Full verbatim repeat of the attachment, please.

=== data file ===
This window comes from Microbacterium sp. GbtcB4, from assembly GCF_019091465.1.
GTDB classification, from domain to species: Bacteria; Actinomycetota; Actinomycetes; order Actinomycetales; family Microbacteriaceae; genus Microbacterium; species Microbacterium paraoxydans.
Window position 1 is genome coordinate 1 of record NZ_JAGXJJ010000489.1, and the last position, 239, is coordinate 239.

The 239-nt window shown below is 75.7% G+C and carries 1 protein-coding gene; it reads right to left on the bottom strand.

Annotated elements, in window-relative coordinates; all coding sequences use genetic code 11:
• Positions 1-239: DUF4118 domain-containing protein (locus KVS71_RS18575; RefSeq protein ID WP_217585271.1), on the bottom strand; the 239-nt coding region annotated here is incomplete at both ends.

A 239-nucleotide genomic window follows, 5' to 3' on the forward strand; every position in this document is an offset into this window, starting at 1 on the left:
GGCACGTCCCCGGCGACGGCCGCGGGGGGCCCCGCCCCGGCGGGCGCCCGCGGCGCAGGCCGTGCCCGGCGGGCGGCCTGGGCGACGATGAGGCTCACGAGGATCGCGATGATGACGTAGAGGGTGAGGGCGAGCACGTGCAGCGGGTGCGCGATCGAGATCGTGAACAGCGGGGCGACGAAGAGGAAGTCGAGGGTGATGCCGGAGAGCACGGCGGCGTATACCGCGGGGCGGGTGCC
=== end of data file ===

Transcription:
This window comes from Microbacterium sp. GbtcB4, from assembly GCF_019091465.1.
GTDB classification, from domain to species: Bacteria; Actinomycetota; Actinomycetes; order Actinomycetales; family Microbacteriaceae; genus Microbacterium; species Microbacterium paraoxydans.
Window position 1 is genome coordinate 1 of record NZ_JAGXJJ010000489.1, and the last position, 239, is coordinate 239.

The 239-nt window shown below is 75.7% G+C and carries 1 protein-coding gene; it reads right to left on the bottom strand.

Annotated elements, in window-relative coordinates; all coding sequences use genetic code 11:
• Positions 1-239: DUF4118 domain-containing protein (locus KVS71_RS18575; RefSeq protein ID WP_217585271.1), on the bottom strand; the 239-nt coding region annotated here is incomplete at both ends.

A 239-nucleotide genomic window follows, 5' to 3' on the forward strand; every position in this document is an offset into this window, starting at 1 on the left:
GGCACGTCCCCGGCGACGGCCGCGGGGGGCCCCGCCCCGGCGGGCGCCCGCGGCGCAGGCCGTGCCCGGCGGGCGGCCTGGGCGACGATGAGGCTCACGAGGATCGCGATGATGACGTAGAGGGTGAGGGCGAGCACGTGCAGCGGGTGCGCGATCGAGATCGTGAACAGCGGGGCGACGAAGAGGAAGTCGAGGGTGATGCCGGAGAGCACGGCGGCGTATACCGCGGGGCGGGTGCC